Oakland Tribune from Oakland, California on April 5, 1910 · Page 3
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Oakland Tribune from Oakland, California · Page 3

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Oakland, California
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Tuesday, April 5, 1910
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Page 3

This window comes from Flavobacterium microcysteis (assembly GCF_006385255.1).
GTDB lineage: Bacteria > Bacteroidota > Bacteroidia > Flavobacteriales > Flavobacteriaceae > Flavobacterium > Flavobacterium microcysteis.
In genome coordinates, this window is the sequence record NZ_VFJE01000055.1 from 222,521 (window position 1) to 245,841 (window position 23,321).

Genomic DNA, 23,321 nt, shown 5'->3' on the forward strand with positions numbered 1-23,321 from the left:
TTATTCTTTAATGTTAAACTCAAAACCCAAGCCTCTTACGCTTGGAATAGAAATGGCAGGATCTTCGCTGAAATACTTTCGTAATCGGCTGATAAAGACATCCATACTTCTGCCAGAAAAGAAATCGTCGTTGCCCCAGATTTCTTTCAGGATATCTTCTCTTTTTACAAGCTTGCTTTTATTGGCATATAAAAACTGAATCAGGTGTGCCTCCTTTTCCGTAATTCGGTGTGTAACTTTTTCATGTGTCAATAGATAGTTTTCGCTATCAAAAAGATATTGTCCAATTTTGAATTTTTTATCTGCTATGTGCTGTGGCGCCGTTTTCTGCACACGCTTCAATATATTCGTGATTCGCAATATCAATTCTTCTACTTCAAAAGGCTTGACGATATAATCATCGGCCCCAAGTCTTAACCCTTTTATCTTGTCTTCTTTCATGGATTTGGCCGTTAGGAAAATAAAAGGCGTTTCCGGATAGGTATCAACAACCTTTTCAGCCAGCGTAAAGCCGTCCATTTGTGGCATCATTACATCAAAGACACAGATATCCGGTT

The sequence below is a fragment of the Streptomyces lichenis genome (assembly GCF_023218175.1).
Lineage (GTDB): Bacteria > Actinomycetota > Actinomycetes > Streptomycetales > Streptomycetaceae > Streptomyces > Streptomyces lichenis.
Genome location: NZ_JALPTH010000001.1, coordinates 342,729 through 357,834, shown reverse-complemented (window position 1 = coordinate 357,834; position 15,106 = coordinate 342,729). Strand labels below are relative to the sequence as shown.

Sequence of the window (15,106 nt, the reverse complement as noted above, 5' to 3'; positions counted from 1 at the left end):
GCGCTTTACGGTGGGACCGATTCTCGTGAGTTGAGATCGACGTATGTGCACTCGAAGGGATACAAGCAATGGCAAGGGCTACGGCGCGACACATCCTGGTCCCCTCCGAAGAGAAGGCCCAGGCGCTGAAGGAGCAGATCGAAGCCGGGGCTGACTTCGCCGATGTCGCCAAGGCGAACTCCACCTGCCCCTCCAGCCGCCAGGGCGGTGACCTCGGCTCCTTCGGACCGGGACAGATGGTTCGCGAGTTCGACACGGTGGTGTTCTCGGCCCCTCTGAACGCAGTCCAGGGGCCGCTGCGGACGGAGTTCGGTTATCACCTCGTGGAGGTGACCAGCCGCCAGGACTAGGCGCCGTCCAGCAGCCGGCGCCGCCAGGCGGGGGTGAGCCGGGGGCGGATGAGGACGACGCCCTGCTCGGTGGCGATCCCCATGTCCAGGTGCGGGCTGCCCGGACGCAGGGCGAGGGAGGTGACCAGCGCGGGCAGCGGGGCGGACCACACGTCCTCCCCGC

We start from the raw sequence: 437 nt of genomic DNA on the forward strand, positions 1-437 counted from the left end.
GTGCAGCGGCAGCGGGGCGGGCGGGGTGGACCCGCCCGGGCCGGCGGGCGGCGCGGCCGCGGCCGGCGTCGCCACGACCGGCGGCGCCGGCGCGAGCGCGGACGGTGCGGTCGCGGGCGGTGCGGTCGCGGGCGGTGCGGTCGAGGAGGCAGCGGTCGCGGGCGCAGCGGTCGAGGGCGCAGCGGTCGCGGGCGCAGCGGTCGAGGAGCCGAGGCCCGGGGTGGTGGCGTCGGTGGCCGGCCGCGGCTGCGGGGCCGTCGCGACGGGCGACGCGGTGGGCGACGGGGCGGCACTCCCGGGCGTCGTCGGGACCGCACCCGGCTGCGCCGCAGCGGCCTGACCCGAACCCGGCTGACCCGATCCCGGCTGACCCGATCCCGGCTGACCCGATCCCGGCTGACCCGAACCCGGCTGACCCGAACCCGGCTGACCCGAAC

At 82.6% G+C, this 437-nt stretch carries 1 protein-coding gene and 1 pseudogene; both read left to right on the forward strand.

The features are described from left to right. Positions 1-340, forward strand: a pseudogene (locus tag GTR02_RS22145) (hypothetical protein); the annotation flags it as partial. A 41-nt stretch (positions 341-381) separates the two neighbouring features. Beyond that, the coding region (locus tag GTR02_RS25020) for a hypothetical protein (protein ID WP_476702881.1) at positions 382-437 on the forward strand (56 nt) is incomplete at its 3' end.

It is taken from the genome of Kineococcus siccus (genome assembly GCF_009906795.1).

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TUESDAY EVENING, OAKLAND TRIBUNE APRIL 5, 1910. 3 'Noodles' Fagan, King of Newsboys, i Speaks to School Children Tomorrow BIG PREPARATIONS M FREE SHOW SATURDAY "NOODLES" FAGAN, ' Who has been making a great hit at the Bell Theater. He is in Oakland for a week as THE OAKLAND TRIB- ' UNE'S guest. Coupon or Ticket Will Admit All "Newsies" to The Bell Theater. GREAT PERFORMANCE MAGNET FOR CROWDS Celebrated Vender of Papers Has Rapid Fire Act That Makes a Hit. FREE! FREE! FREE! Cut out this coupon Pre sent at the Bell Theater, Saturday morning, April 9th, at 10 o'clock. Through the courtesy of ! THE OAKLAND TRIBUNE "Noodles" Fagan, the newsboy orator of New York, will deliver an address on "Life in the Slums of New York and Travels of the World,'' with moving pictures. Admit one at the Bell The-ajff, Saturday morning. FREE ! FREE! FREE! Owing to the lack of time to complete arrangements "Noodles" Fagan did not speak to the high school pupils this morning: but he positively will speak to them tomorrow morning at 9:45 In the common school assembly hall (Chabot Observatory) and their friends are cordially Invited. All of these not obtaining coupons for the show Saturday at the Bell Theater may obtain tickets by calling at the OAKLAND TRIBUNE business office. Noodles Fagan wants it understood that admission may be- had either by OAKLAND TRIBUNE coupon or tickets. Both ".re not necessary. v '-&3& k - i vmwwwMwm ii 111 inn 1 1 U -wawwwwmhjdmmmi, ITTm' III M 1 1 II III II 1 1 1 IIIIIH I II II H iM MM LH777TWW 7 l LiT Cpf $ i jromLcroan r 1 1 1 "0W you XnnrUos," was the cry that greeted the world-famous newsboy as he grne down Broadway this morning. A tHusand npwsiff greeted him with three cfieers and said. "Whore's our badges for the big time at the Bell Theater Thursday night?" "Xoodles" put on one of his stereotyped smiles and said. "The badges are in the hands of myself and the OAKLAND TRIBUNE. "Noodles" then entered the OAKLAND TRIBUNE frie amid cheers. A big crowd gathered to get a glimpse of the famous newsy. "Noodles" then stepped out in front of the OAKLAND TRIB- -ijjs. ornce and informed the hovs tlmt OAKLAND TRIBUNE had arranged special reserved seats in the right tving of the theater, and told them that thev would he well t: ton eai- .-.f Never in the history of Oakland have the little street merchants taken hold of anything like the newsboy carnival to be held at the Bell Theater at the second performance this evening. where the OAKLAND TRIBUNE has arranged to hold competitions and races, such as singing, dancing, boxing, wrostfing. a Marathon pie race and other events in which prize? will be. given he boys. The newsies will meet in front of the theater at 9:15 o'clock, where they will form into a line, two abreast, and march to their seats, where, after seeing the entire regular performance, which has been voted by the people of Oakland as the best vaudeville show played at the Bell this season, they will go upon the stage and present their carnival in full view of the .audience. ARRANGEMENTS ARE MADE. The OAKLAND TRIBUNE; newsies have made arrangements with the man- Prlmcioal Commemid ts Noodles'" Talk Editor of THE TRIBUNE: Dear Sir: This morning at 1 1 o'clock, "IVoodles," the most famous newsboy in the world, addressed, the pupils of the John C. Fremont High School. The 500 pupils assembled and enjoyed his talk immensely. The talk was full of fire and vim, humor and pathos and he drove home many points which affect young people, such as the effect of smoking, the value of promptness, the need of cleanliness, etc. I. think his presence here and his talk to the was a rare treat, which will not soon bp frirr-nttpn Very truly yours, F. S. ROSSETER, Principal. pupils f n He th age men t extra charge for their friends to I time with them. A prominent Oakla the newsboy carnival tlif its. id at may hav. Card that the "Noodles' rehearsed ray of tal The Be doors last were turned "Noodles," tl act that he h tl at( that mil s tit th Til. night and away ehildrt res-ent there will be no as they want all to enjoy the big newsie said that Madison Square a big tiling, but thOw have ar il t tl .1 di ds at II th It variety. 1 1 i num and I!; talked 300 of the most in any o most int sintii ng picked o the auillfiK as he went clever pieci gave him s he was for Cne number You Blondy." hit. The and joined in the rapid-fire, the ater-goers lik unpen uv cam lend. was of itions of talk. vv rds mai toes in : kabl I th m 1 n u t things ev aters. On ;ting thing an about and a 1. 'tig. In lmfVrompt u t nty-fiv mad?- un It was ir rk. and t treixiendou did Wi ng P the f people to see and the class-A a Ba r- here he one sard the the wa s pk illi d a very work, ainl the audience hand that 1 to bow again and again, pleased immensely. "Oh. Joseph Morris' big song lienee like it so well they chorus. In all, his act was d that vaudeville tho- Thursday night "Noodles." as well as the other performerr on the bin. will extend themselves for the newsboys. FREE SHOW SATURDAY. The OAKLAND TRIBUNE office and the Bell Theater were busy all day yesterday passing out tickets for the OAKLAND TRIBUNE'S entertainment to lie held at the Bell Theater Saturday morning at 10 o'clock, where "Noodles" Fagan. the newsboy orator of New York wi'l deliver a lecture on "Life in the Slums of New York and Travelogues of the World." which will be illustrated by beautiful moving pictures and illustrated slides taken on "Noodles' " trip around the world. "Noodles" has the reputation of having visited more mon-archs and royalties of the different countries than any young man in the present 'Noodles" Fagan was without a doubt age. King Edward of England said that the greatest thing out of New York. King Alphonso of Spain, to whom "Noodles" took a message of greeting during the coronation, was taken clean off his feet when "Noodles" rattled off Spanish just as good as he. The boy King of Spain cae "Noodles" many tokens and medals for his excellent work among the children of Madrid. On VISITED THE SULTAN. 'Noodles' " last trip he visited the i his is a ing that Dr. a hand. The Indianapolis e forth and papers througho From these reports w story of a youngster who suffered . X. Hurty, secretarv of the State toarr badly 01 tin Healt! effects of of Indiana, coffee-drink-had to take ill; it the ( z quote ( "V tied a tuntrv Ion g have account triven it ot nu the case the ch publicity. news ( ?) went "An eleven-year-old b school and given treatment, boy's happy, bright disposition everyone within reach. He w effect of the coffee is said to an eager learner to a stupid coffee has been stopped phyj Why marvel? Is this news to y Schoolman) of The constant use of , to one of nervousne ss watched and hi have been to deaden Indianapolis coffee, it dev. s, with mbros xtreme add! the brain had d. 11; schoo cia ns . and a that he little is no For fifteen years we have and nerves. Almost everv da a 1 1 XT . 1 .--- '" im case. .More man a tnou the country with various ills cimcr entirely recovered or 1 dune report thouerhtfttl people? reached the harmful effects of c letters arc received just as conclr and letters were received in one moi BEFORE thev chanyed from coffee were much benefited. to be forcibly taken had entirely, chantred hen he attempted to tion to coffee was discovered, faculties, changing the victim verging up8on insanitv. Since later iv resuming his normal mental tone. from the fight One from the ' i e up m head, heart ive and impressive as h from neople all over - POSTUM. and who a. 1 hat t that it off e is d inpfcr 1ARMF ius whe UI to used many ev to excess en in has ; locierate o hecn quantity time and an ain old. old proven. truth. All of which pr to even a casual thinker that for There: s a Reason'' Postum Cereal Company, Ltd., Battle Creek, Mich. OFFICER WATCHES ROBBER AT WORK Patrolman Allows Man to Hold Up Victim Then Arrests Him. SAN FRANCISCO, April 5. Policeman F. C. Kracke of the southern station was present at the scene of a daring holdup this morning, witnessed the crime from start to finish and then. calmly stepping from his place of conceilment, arrested the robber before the eyes of his dazed anil frightened victim, and escorted him to the city prison. John Cahill. a waiter, residing at the Dewey House, Fourth and Howard streets, was on his way to his room at 2:30 a. m. when on Ritch street, between Brannan and Townsend, he was suddenly seized by a footpad who had been tracking him. grasped around the throat and thrown heavily against a wall. The thug, evidently experienced in his work, deftly searched his civtim. taking a gold watch and chain, and turned to leave him. when he was confronted by Officer Kracke, who had his handcuffs ail ready. It was the work of a moment to secure the culprit, who gave his name as James Cody, and said he was a bartender. He was booke dfor robberv. He was ushered In Nibs." where he just New Ycrk way. The tickled that he kept hour telling about the Sultan of Turkey, before his "Royal smiled in that old old fellow was so "Noodles" over an big things in America. "The Sultan of Turkey." says "The Sultan of Turkey,' "Noodles." "is a very smart There is one thing particularly Noodles says fellow, that I noticed about him; that is. he was keen for information, and when I told him there were buildings in New York fifty stories high he looked surprised and I thought right there that I would put one over on the old boy, so I said. 'Yes. and we put hinges on the three top stories.' He turned quickly and said. What's that for?" and I said. 'To let them down to allow the moon to pas?.' "I thought he wovM die laughing. He offered to pay my farn to Fersia to see the Shah, who was never known to laugh, but I told him that I was too busy. He bade me good-bye on the night that I left and asked me to come and. see him again. And. just think, since then he has lost his job. Too bad." said "Noodles," with a sigh. LIKES THE KAISER. Noodles was asked his opinion of Km-peror William of Germany. He said that he was as gren t as his mustache; that "His Fmps" was some class when he dressed up in his military front. Noodles said. "I consider him the fashion plate of all ICurope." On Saturday morning in his lecture Noodles will show pictures taken on his visits to all parts of the world. Fagan said that he wished he could have every little child in Oakland come and hear his talk on the Slums of New York and the great Ohetti district on the Kast Side. Noodles will tell of how he distributes milk, clothing and food among the little urchins of the metropolis. He will also tell of how the big newsboy dinners are ananged on the Bowery for Christmas day. and how they are taken care of. "It Is an art." said Noodles, "to feed the poor along the Bowery, for there are so many different nationalities, hut We. always find a way to satisfy every one." THE OAKLAND TRIBUNE invites all the boys and girls, their mothers and fathers. In Oakland. tr hear Noodles talk and entertain at the Bell theater Saturday morning at 10 o'clock. Tickets can be had free by calling at THE TRIBUNE office, or at the box office of the Bell theater. THK OAKLAND TRIRl'N'E will have special ushers there to look after the children. TELLS HOW TO SELL PAPERS. "Say, boys." said Noodles to a crowd of OAKLAND TRIBUNE hustlers in front of the office yesterday afternoon, "there is a little secret in hustling a newspaper. First, it must be a live one. THK OAKLAND TRIBUNE is that. Then urn on the stea mand let the people know the feature news of the day. I think the Oakland boys are clever hustlers, and one thing I notice particularly is the politeness shown all customers by the boys in this city, and that's a very good thing. "One of tlie secrets of success is po liteness, and another is to sell clean papers. I always made it a rule to sell the top paper first. The newsboy that sells the clean sheet is usually the one that makes the most money. I wish every boy i i Oakland could see his way clear to save a .little money out of each day's sales, so they could go to night school; then, along with their business training of selling papers each day on the streets, and good habits, they would get mentaly equipped to hold a very good position." Many of our great men got their starts selling papers. Noodles completely won the hearts of the little fellows, and when he left one little urchin said: "Noodles is O. K. He don't talk any slang but the straight from the shoulder kind. He makes us , fellows feel like we've known him all our lives. And when we go to the Bell Saturday morning the ovation the boys will give him will make him think he is President of the United States." GREATER ASSORTMENT LARGER VARIETIES LOWEST PRICES Sensational Underpricing TaKe Early Advantage of These Offerings It Means the Biggest Bargain Event of the Spring Season. Unrivaled selections In Tailored Suits, Novelty Suits, Silk Dresses, Dress and Walking Skirts and Spring Coats. The hundreds of distinctive styles shown in our spring display have been reinforced by new arrivals from the foremost makers. New Serge Tailored Suits $15.00 Ten new and distinctive styles, one like cut on left ; trimmed with shepherd plaid-collar, cuffs and pockets ; coat lined with good qualitv satin, full plaited skirt. Colors Pdack, navy, reseda, grey, tan and Copenhagen. Novelty Suits $25.00, $29.50 to $35.00 Truly remarkahle values. It's worth your while just to look them over. . New Serge Tailored Suits $22.50 Made of extra fine quality serge, man-tailored throughout; extra wide skirt. Thee suits also in fine prunella cloth : superior workmanship and fit. Your choice of fifteen different styles. New Spring Coats $10.00, $15.00 to $35.00 A wonderful collection to make selection from ; any material, an' color. Watch Our Windows. New Spring Suit $15.00 ELEVENTH and WASHINGTON STS. SINNERS' CLUB AT E LIBERTY Annual Theater Party Promises to Be Biggest Similar Masonic Event. The memliers of the Alameda County Shrlners' Chib will prather at a theater rnrty to be pfven April 13 in Ye Liberty theater, where they will have as their guests their wives and friends. The house will be well filled upon that oc-easion, which will he praoed by the artistic fezes of the Shriners, who number 300 in this county. Every year the Shriners give several functions for the purpose of promoting sociability and arousing interest In the proposition of building a shrine on this side of the bay. At the conclave of the Imperial Council, which convenes In Xew Orleans, April 10. Frank Bilger. president of the club, and B. O. Johnson will represent the Alameda County Shriners' Club. TO BUILD SHRINE. The delegates will ask permission to Institute a shrine here, and will voice the sentiment of the entire club In the matter. This has been uppermost In the minds of the Alameda County Shriners for years. and they have expressed themselves in favor of building a shrine in this city ever since the club was organized. The Shriners declare that they can properly maintain the shrine on this side of the hay and have argued before Islam Temple of San Francisco time and time again for the shrine. The officers of the club are Frank W. Bilger. president; A. j. Ott, vice-president; E. H. Morgans, recorder; J. A. Hill, treasurer; George Meredith. H. F. Seiler, Al Kimball. W. B. Sneathen and A. Wil-oon, directors. The committee arranging the theater party includes W. B. Sneathen. J. H. Makins, Or. Kirby Smith, Harry Bovle and F. G. Taft. BONDS PROPOSED WAR TO BE WAGED FOR AUDITORIUM City Council Will Consider the Proposition in General Committee. ON POOL RESORTS Vose and Bronner Declared Them to Be "Blind Pigs" and Gambling Dens. APPEALS TO THE BOYS. He touched the boys by his appealing to their love for home. He pictured for them the morning police court scene, the stern-eyed judge, the dishevelled prisoners rounded up among the drunkards. He tried to make them realize a man humiliation whn the judge asks. is your name?" and he must drag his mother's name into that atmosphere. Again and again "Xoodles" came back to the importance of clean living in order that the boy should be strong and cope with the world. Good health is one of man's greatest assets. John D. Rockefeller, the richest man in the world, can't eat pie. but "Xoodles" can. He said so himself, and. if the smile accompanying the assertion was as expressive as expansive, "Noodles" not only can but does. Xo one can doubt that "Xoodles," the newsboy, is quite as happy as Rockefeller, the millionaire-. One of the boys said of him: "It is no wonder that 'Xoodles' is a rich man. if h works like he talks. He is the funniest and saddest fellow I ever heard speaking." Resigns as Assessor After Fifteen Years MARTIXEZ, April 5. Henry I). Jones, for fifteen years county assessor of Contra Costa county, handed in his resignation before the board of supervisors yesterday. George O. Meese, who has Tied the position of deputy assessor for tli- last seven years, was appointed by the hoard to fill the vacancy. Business reasons is the cause given for Jones' resignation. He intends to devote more of his time to his real estate business. For twenty years he has been identified prominently in the politics of the state, being affiliated with the Republican party. The new assessor is chairman of the Republican County Central Committee. Arrest Engineer For Slaying of Two ABERDEEN, Wash.. April 5. J. Kllngenberg. donkey man on the schooner West, was arrested in connection with the disappearance of Charles Hedberg and John Hoffman, when the vessel arrived here yesterday. Attempt had been 'What I Prev'ous'y made at Santa Rosali, Mex.. to apprenend Kiingenoerg, nut without success. In connection with the disappearance of Hedberg and Hoffman. William Gohl is already under arrest and fav-alting trial on a charge of murder in the first degree. The auditorium proje-t came up before the city council last night in the form of a request that the municipality should J about uiiuni Hie wortt aim pro loe ior us construction by the Issuance of bonds to the amount of $500,000. ' A delegation composed of C. C. Craig, W. E. Gibson. J. W. Garthwalte. H. I Hinman. C. F. Cole, C. F. Gorman and Carl H. Renter, representing the Progress and Prosperity Committee of the Chamber of Commerce appeared before the city council to urge that the proposed bond issue should be provided for In the next election held for that purpose. C. C. Craig was called upon to address the council but he suggested that W. E. Gibson was better prepared to talk upon the subject. Mr. Gibson said: "This proposition re quires no lengthy argument to set forth its advantages and benefit to the entire city. We have been doing great things in this city and have greater ones In view. We are shortly to have one of the finest hotels in this State and with the advantages we possess we should aspire to become a great convention city. We look about us and see the cities having capacious convention and assembly halls are foremost amonsr the communities that occupy the public attention. The time is at hand when we should reach out to claim those great assemblages that mean advertising to the city as -well as bring profits to its hotels and business interests and indirectly confers its benefits on every citizen. Kansas City with a population not as great as cram has one of the finest auditoriums in th-- country- It holds twenty thousand people and has attracted some of th greatest political conventions and musical assemblages. It lias been a good business investment." BY PRIVATE CAPITAL. In response to Councilman Stlefvater Mr. Gibson stated that it was built by private capital. He declared, however, that it could not be successfully dotKt that way , in Oakland. The proposed bond Issue 'for auditorium purpos s will impose a. tax of 34 cents on the $1000, wh,ether the auditorium should not be required to be levied as he was confident that the revenue from the auditorium would amply provide for the upkeep of the place as well as pay Interest charges and sinking fund to redeem tlie bonds. In'reply to Elliot's "question as to whether the auditorium should no be built on the shores of Iuake Merritt, Mr. Gibson stated that no site as yet had been favored, but in his opinion the lake or other municipal property was the proper location for such a structure. He stated that plans were being prepared by an architect showing in outline what such a building should be and lie would submit that with other data to the! council. I The council decided to take the matter up in the committee of the whole when I the committee will be present to confer J on the proposition. Councilman Vose has declared Jjlmself as being after the billiard anil nool room s town, which he denounces as the breeding places for young criminals. He Introduced an ordinance in the City Council last night that prohibits minors under U from visiting such places and also places a penalty upon the owners and managers of such resorts who permit those under that age to enter them. The Counoilma n urged the Immediate passage of the ordinance to first reading, declaring that the existing conditions warranted prompt action in order to save the youth of the city from the evil associations that attend pool and billiard rooms. "I know of a father who was laughed at by the owner of a pool room when he asked that his son he denied admission to the place." Councilman Bronner said he was In favor of the ordinance, but he had In preparation a still more drastic measure, which barred aliens from conducting such places and placed them all under a police surveillance. "It is a well-known fact that the majority of these pool rooms," said Bronner. "are nothing more than 'blind pigs' and gambling mills.' where, under the Innocent pretense of pool and billiards, are nothing more than dives. "The ordinance I have in preparation and which Is now in the hands of the City Attorney will bar all foreigners from' operating such places anil surrounds those that are operated under a special license that Is provided with certain restrictions, which will prevent them from being conducted as pitfalls for hoys, and as lounging places for men." The Vose orrllna.noe was referred to the committee, where Its features will he combined with those as Bronner stated were embodied in the measure he had prepared to submit. Carg'o Submerg'ed To PuOut Flames SAX FRAXCISCO. April . By submerging the cargo of the baric George Curtis, which caught fire at her dock last night, the fla mos were extinguished ejarly today. The venel was towed tthe .Mission mud flats-and with the aid of tide and the fir.-tugs the cargo was completely submerged. Although the cargo' is a total loss, the damage to the venfel will not be great. Try ( !ra nulaled Soc it hes. Murina Eye Eyelids, a Remedy id Pink for It Bulg'arian Accused Of Mysterious Crime SKIN SUFFERERS' DOUBT IS REMOVED CARNEGIE'S PLANS. PITTSBURG, Apuril 5. Andrew Carne-giep. his wife and daughter, left today for Xew York. They will sail for Scot -land soon- Many eczema sufferers have failed so utterly with salves and other "discoveries" that even the assurance of. the best physician or druggist cannot induce them to invest another dollar in any remedy. It is to these discouraged sufferers in particular that we now offer, at only 25 cents, a trial bottle of the accepted standard eczema remedy, a simple wash of oil of wintergreen, thymol and glycerine, as compounded in I. I). . Prescription. Hundreds of cures have convinced us and we know you can prove instantly with the first application that it takes away the itch at once. Owl Urug Co., l3th and Broadway. 10th and Washington. 16th and San Pablo. Southern Carpenters Demanding a Raise SAX HI EGO. April 5 Five hundred union carpenters, members of two locals in San IMego. have de- uianaea a rai.se or the miniium wage scale from $3.50 to $4 a daW and failing to get it will strike. The majority of the contractors are said to he willing to grant the increase and the hitch in negotiations is caused by those who refuse. The situation is serious, because of the many building contracts now on hand. Decisive action Is expected today. Fined for Dodging Custom House Tax i TRKXTOX. X J.. April 5. Mrs. Cor-I nelia Woolman of Helena. Mont., was j fined $150 in tlie Vnlted States court I here yesterday for failure to dei tare cer tain clothing which Pin- had brought with her -from a trip abroad Mrr. Woolman pleaded non vult today, but it was explained in her behalf that while she had not declared tlie goods in writing she had done so orally j Her counsel said that she was not di I posed to contest the matter, therefore ti Dlea- N. April 5. nt has surrender' police office Bah with a mvsti r" at Lynn, last Jul lition treaty exists Th d I chum t ti charged I murder' i extra i garla and the Was conveyed celved by the ulu; M. Nalh 't united Btah in a cable police today. although no etWeeli Bul-Thfal news dispatch ie- OSGOOD BROS. SUCCESSFUL ffort After a gnat deal of spondence, Osgood Bros. uruggists. nave succeeded In gi Or. Howard CO, to make a special half-price introductory offer on the regular Hfty-cent size of their celebrated specific for the cure of constipation and dyspepsia. - This medicine Is a recent discovery for the cure of all diseases of the stomach and bowels. It not only gives quick relief, but it makes permanent cure, I r. Howard's specific has been so remarkably successful in curing cunstipi-Mon. dyspepsia and all liver troubles that f Hsgood Brae, are willing to return tho price paid in every casta srhare it ! t not give relief. So great is the demand for this spe-cific that Osgood Bros, have been aid" to secure onlv -a limited supply, and ry one who is troubled with dyspepsia. tion or liver trouble should call ten at onc- s. i every on re j constip-d t i upon the